Holt adoptee Hannah Martin shares her college application essay, in which she reflects on the meaning of motherhood.

Martin, Hannah_Edited

I was born in Seoul, South Korea, which is 6,791.5 miles from my current home. From the hospital, into the arms of a complete stranger, I was put directly into a foster home full of people who would love me for a 6-month period. A new mother, father, sister and brother would nurture me as if I were one of their own. But one day, I would leave and they would receive another child to care for.

When I was 6 months old, an ambitious young woman from Louisville, Kentucky flew to Seoul, South Korea to pick up her squirmy, chubby, Asian baby girl. As the years went by, Angela and Mark Martin served as godly parents who met my every need and provided beyond the necessities. I lived a treasured life that any young orphan in Korea would envy. However, I knew that a question had festered in my mind throughout my entire life: Who is my real mother? I was always curious and anxious to discover what characteristics I had inherited from my biological parents, but I knew I wouldn’t know until I was 18 due to the closed adoption. The identity of my birth mother was something that I was always eager to find out.

Hannah with her family. A recent high school graduate, Hannah plans to study fine arts at the University of Cincinnati.
Hannah with her family. A recent high school graduate, Hannah plans to study fine arts at the University of Cincinnati.

In 2007, my adoptive mother and I went on a mission trip to Seoul and I instantly felt that sense of security. While there, I had the opportunity to experience my culture and heritage while taking care of young children and providing an unforgettable Christmas for them. I also had the chance to meet the very woman who cared for me during the first 6 months of my life. My foster mother was an older woman with frail hands and a heart of gold. We recognized each other instantly, as if there were a connection between us. After spending hours with my foster mother and an interpreter, we said our goodbyes and I cried until my eyes went dry. My adoptive mother stood by my side and cradled my head as I waved goodbye to my foster family.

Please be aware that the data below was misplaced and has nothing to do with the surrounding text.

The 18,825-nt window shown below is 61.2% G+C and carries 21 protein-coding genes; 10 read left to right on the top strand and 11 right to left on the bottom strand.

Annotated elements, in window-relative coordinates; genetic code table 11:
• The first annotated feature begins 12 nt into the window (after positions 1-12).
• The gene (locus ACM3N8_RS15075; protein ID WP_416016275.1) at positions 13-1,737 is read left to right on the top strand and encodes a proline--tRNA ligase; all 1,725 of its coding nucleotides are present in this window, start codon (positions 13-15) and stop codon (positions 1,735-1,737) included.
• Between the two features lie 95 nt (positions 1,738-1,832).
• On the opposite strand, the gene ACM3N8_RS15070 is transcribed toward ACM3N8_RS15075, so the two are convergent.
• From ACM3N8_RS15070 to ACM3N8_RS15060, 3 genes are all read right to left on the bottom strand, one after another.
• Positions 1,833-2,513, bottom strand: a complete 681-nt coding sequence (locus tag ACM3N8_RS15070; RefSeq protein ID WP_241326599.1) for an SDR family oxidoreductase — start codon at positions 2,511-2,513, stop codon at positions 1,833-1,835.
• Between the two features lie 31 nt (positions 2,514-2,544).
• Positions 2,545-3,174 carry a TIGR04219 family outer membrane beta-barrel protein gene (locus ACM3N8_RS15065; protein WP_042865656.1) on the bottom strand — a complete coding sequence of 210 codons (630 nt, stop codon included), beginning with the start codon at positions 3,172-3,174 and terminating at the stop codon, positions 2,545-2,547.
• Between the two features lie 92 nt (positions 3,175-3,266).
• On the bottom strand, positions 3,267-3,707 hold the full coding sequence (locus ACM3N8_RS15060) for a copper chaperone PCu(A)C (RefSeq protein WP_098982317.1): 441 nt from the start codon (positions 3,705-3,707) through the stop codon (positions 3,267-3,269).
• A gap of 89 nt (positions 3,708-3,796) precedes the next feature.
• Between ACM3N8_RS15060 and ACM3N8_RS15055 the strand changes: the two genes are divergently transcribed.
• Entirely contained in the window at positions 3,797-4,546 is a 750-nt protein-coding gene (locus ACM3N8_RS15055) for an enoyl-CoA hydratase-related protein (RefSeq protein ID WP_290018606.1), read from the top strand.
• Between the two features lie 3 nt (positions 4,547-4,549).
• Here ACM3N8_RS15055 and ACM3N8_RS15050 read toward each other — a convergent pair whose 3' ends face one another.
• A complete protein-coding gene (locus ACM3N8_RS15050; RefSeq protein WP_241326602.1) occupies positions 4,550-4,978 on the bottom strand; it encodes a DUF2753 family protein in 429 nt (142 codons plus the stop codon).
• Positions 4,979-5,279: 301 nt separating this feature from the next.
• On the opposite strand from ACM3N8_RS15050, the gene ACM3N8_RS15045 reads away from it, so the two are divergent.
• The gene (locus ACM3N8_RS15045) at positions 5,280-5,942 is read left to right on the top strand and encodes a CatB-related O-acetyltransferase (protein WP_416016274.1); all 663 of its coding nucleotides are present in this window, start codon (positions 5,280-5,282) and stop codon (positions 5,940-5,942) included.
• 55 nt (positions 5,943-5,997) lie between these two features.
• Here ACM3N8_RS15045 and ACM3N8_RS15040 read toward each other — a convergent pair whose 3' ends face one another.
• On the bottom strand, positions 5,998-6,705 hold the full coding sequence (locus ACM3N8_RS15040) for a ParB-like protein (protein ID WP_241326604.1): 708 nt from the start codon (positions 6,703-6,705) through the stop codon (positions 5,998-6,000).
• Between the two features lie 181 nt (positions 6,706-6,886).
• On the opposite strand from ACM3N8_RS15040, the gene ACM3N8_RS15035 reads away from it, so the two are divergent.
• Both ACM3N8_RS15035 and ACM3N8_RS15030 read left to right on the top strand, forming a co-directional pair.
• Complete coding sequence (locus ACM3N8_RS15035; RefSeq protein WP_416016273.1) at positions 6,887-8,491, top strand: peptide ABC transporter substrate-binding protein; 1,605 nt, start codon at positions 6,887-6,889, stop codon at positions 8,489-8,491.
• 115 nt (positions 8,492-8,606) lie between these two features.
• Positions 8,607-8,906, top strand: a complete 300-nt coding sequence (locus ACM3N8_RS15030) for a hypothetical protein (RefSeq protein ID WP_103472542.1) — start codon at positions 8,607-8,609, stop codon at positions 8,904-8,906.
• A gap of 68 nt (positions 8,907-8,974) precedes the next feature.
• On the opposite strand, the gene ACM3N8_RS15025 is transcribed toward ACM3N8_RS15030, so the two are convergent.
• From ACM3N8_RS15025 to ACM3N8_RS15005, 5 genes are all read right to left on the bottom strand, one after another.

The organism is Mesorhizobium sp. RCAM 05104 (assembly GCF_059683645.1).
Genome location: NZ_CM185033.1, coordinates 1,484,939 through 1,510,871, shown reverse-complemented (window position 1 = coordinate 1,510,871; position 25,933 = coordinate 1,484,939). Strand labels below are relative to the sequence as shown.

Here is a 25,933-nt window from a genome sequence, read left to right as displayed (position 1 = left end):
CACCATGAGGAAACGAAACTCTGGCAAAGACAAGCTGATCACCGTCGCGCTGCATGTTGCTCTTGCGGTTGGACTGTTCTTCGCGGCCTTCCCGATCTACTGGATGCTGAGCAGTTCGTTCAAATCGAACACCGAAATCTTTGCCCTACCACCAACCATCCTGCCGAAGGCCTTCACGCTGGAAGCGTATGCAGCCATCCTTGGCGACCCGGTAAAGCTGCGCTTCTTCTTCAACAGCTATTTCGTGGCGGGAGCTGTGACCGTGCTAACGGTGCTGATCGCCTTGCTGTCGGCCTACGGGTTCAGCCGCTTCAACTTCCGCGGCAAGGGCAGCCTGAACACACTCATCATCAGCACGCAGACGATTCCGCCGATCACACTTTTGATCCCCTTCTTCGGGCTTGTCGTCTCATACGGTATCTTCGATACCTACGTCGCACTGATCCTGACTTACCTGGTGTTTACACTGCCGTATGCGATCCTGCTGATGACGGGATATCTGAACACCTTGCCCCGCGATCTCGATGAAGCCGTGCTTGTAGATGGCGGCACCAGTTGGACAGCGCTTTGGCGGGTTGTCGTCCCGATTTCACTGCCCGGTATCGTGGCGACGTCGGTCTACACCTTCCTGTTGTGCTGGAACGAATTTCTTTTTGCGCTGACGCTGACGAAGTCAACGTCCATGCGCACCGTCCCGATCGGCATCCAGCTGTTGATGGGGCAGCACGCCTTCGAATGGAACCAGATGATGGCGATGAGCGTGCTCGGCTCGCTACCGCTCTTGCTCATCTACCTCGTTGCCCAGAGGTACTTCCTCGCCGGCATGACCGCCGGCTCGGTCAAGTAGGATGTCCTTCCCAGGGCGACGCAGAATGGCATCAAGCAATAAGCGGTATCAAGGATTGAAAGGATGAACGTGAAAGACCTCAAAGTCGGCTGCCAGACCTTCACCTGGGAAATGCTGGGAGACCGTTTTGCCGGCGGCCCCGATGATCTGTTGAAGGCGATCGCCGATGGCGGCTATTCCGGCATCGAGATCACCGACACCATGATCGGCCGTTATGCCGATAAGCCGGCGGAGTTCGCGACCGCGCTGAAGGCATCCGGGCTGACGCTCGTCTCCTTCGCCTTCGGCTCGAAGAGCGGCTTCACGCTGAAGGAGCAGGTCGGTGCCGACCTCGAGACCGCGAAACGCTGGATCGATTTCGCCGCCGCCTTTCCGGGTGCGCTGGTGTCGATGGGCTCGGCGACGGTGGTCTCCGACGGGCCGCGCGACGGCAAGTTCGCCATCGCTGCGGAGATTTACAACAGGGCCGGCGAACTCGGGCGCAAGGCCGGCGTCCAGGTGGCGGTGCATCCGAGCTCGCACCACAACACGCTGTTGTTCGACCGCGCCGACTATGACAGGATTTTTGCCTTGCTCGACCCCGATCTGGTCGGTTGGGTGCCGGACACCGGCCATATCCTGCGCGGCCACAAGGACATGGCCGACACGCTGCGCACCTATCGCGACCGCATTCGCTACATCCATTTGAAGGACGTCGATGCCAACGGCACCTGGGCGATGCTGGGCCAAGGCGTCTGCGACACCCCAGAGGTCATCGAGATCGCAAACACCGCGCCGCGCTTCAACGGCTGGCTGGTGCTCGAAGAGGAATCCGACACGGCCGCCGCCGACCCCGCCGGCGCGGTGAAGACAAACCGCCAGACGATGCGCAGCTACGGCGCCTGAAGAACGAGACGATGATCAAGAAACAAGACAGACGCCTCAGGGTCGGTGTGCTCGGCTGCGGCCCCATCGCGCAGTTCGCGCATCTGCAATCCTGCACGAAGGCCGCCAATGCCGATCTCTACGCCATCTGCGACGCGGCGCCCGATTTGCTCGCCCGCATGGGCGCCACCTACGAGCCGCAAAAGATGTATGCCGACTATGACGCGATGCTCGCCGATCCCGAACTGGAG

While in Korea, my adoptive mother and I spent time together shopping and enjoying this extraordinary experience. On our flight home, we escorted four babies en route to their new adoptive families in California. When we landed in California and delivered a small baby boy to his new mother, a thought struck me. Even though I had always been curious about the identity of my birth mother, knowing her was irrelevant. I always called her my “real” mother, but in reality she was never a part of my life. The woman who was truly my mother in mind and soul was Angela Martin, my adoptive mother. She is the kind-hearted woman who helped me with my first loose tooth. She has celebrated 17 Christmases with me, 17 — almost 18 — birthdays, several bad driving experiences, my first broken heart, and many other moments in my life that I wouldn’t change for the world. I have known Angela Martin for approximately 6,000 days of my life, give or take a few. She flew 6,791.5 miles to find her stubborn soon-to-be daughter. Not a day goes by when I do not thank God for the blessing He has bestowed upon me by putting me in such an amazing home.

Hannah Martin  | Milford, Ohio

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